In light of the above, is there not the possibility that Benedict was mistaken about resigning the papacy and therefore didn't validly resign? That would mean he's still the Pope but doesn't know it.
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#9
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#10
(05-09-2017, 09:29 PM)MichaelNZ Wrote:
(05-09-2017, 07:42 PM)In His Love Wrote: I don't think it's an option.

Benedict, from what I've heard and read, insists that his resignation was valid and God was calling him to do it.

But what if Benedict was mistaken? What if he genuinely thought that he had resigned but he actually hadn't? Canon 188 states:

A resignation made out of grave fear that is inflicted unjustly or out of malice, substantial error, or simony is invalid by the law itself.

Benedict claimed that he was "expanding" the Petrine Ministry into having an active member and a contemplative member. He still wears the white cassock, still lives in the Vatican, still uses the name Benedict and considers himself "Pope Emeritus". Benedict apparently considers his resignation different to that of Pope Celestine V, the last pope to resign of his own free will. Celestine reverted to his baptismal name after his resignation. Could this not be a case of "substantial error"?

In light of the above, is there not the possibility that Benedict was mistaken about resigning the papacy and therefore didn't validly resign? That would mean he's still the Pope but doesn't know it.

Don't play the armchair canon lawyer or theologian.  You don't have sufficient and proper study in either subject to go around making any kind of reasonable determinations

That is clearly seen by your gross misunderstanding of terms. "Substantial error" is a very specific term with philosophical and theological ramifications. An error is substantial when it touches on the very nature of things itself. It's not just a "really big" error.

The very nature of the "Petrine ministry" is supreme jurisdiction over the Church (Cf. Mt. 16.19). Clearly only one man exercises supreme jurisdiction over the Church, and it's not the Pope Emeritus.

There is no doubt that Benedict XVI abdicated his this jurisdictional power over the Church, which means whatever theological errors he may have had in mind, he understood he was renouncing the essential aspect of the Papacy—that means no substantial error.

There is also no way to prove grave fear or a lack of freedom without the clear testimony of Benedict XVI to such. To speculate otherwise is what is called a "negative doubt", and one of the main moral axioms is that such doubts are to be despised. It's these kind of negative doubts that lead to scruples.

Further, we have a practically universal recognition of Francis as Pope, and that means whatever the case before, we can be theologically and morally certain that only Francis is Pope. Let's cite Msgr. van Noort (Christ's Church, p. 112) :
Quote:The Church’s infallibility extends to dogmatic facts. This proposition is theologically certain.

A dogmatic fact is a fact not contained in the sources of revelation, but the admission of which depends the knowledge or certainty of a dogma or of a revealed truth. The following questions are concerned with dogmatic facts: ‘Was the Vatican Council a legitimate ecumenical council? Is the Latin Vulgate a substantially faithful translation of the original books of the Bible? Was Pius XII legitimately elected Bishop of Rome? One can readily see that on these facts hang the questions of whether the decrees of the Vatican Council are infallible, whether the Vulgate is truly Sacred Scripture, whether Pius XII is to be recognized as supreme ruler of the universal Church.”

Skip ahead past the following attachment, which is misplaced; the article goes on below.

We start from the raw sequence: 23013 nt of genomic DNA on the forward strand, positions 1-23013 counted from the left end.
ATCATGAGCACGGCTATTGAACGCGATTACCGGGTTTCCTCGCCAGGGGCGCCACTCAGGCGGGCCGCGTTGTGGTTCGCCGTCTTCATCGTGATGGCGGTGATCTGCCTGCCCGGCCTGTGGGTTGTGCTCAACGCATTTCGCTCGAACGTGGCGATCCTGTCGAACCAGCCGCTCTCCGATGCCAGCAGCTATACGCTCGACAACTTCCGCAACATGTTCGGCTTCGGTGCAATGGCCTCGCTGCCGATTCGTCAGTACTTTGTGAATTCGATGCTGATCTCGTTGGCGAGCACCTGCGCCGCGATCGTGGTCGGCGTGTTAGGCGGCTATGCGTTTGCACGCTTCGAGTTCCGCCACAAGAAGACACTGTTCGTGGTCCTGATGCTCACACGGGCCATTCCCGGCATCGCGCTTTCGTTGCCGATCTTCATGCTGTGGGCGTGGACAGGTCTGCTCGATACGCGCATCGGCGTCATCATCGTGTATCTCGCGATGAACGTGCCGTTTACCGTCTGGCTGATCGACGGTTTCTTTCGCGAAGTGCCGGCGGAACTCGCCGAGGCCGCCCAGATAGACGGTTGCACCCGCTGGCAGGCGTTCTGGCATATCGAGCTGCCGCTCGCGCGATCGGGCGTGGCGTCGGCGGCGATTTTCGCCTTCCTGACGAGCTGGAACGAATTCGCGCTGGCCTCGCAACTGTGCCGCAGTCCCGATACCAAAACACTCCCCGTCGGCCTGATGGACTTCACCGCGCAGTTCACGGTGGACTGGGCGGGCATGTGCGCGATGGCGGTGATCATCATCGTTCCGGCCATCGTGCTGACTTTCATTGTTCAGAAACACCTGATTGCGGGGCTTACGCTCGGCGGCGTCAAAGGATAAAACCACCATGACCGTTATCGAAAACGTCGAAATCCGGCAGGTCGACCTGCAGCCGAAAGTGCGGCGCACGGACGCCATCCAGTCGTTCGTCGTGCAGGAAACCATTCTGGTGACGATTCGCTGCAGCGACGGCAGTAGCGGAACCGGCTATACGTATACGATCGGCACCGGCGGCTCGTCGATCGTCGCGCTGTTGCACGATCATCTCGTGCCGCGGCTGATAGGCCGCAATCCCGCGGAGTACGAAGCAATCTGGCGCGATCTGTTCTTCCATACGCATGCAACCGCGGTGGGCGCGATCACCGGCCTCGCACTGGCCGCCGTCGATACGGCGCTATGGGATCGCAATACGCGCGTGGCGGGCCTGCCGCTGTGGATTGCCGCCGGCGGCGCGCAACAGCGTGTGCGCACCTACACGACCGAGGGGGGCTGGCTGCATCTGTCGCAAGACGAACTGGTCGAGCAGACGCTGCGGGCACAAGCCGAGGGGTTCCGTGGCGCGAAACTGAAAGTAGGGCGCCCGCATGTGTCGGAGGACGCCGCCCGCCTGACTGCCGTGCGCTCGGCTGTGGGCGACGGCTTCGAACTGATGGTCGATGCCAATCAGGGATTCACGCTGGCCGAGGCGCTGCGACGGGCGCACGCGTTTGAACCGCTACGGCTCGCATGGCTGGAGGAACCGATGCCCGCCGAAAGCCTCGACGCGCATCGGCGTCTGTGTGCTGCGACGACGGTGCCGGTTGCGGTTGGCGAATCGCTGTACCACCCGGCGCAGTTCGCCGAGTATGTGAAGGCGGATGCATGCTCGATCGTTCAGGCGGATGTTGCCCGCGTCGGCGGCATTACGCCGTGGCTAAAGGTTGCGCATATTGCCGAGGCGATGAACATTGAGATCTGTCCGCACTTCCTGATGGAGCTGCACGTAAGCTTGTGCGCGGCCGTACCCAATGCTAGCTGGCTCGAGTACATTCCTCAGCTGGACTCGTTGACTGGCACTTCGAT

And later in his Sources of Revelation, p. 265 :

Quote:The Church possesses infallibility not only when she is defining some matters in solemn fashion, but also when she is exercising the full weight of her authority through her ordinary and universal teaching. Consequently, we must hold with an absolute assent, which we call ‘ecclesiastical faith,’ the following theological truths: (a) those which the Magisterium has infallibly defined in solemn fashion; (b) those which the ordinary magisterium dispersed throughout the world unmistakably proposes to its members as something to be held (tenendas). So, for example, one must give an absolute assent to the proposition: ‘Pius XII is the legitimate successor of St. Peter’; similarly … one must give an absolute assent to the proposition: ‘Pius XII possesses the primacy of jurisdiction over the entire Church.’ For — skipping the question of how it begins to be proven infallibly for the first time that this individual was legitimately elected to take St. Peter’s place — when someone has been constantly acting as Pope and has theoretically and practically been recognized as such by the bishops and by the universal Church, it is clear that the ordinary and universal magisterium is giving an utterly clear-cut witness to the legitimacy of his succession.

This is confirmed historically, as well, during the Great Western Schism when antipope Benedict XIII was excommunicated for his schism and antipope Clement VIII was not considered a legitimate Pope. When the Council of Constance secured the promise of resignation of all papal claimants and elected Martin V, Benedict XIII refused to accept. As a result he lost any recognition he had except a few lonely followers. That was sufficient to declare him schismatic.

The Church is visible and has a visible head.

In short, the very fact that the whole Catholic world recognizes Pope Francis as Pope means he is certainly Pope. If the whole Catholic Church is so universally deceived, how is it that the gates of hell have not prevailed?

The Antipope Francis theory also suffers from another clear failure : it's way too simple and idealistic. In the history of the Catholic Church one never finds simple solutions to crises.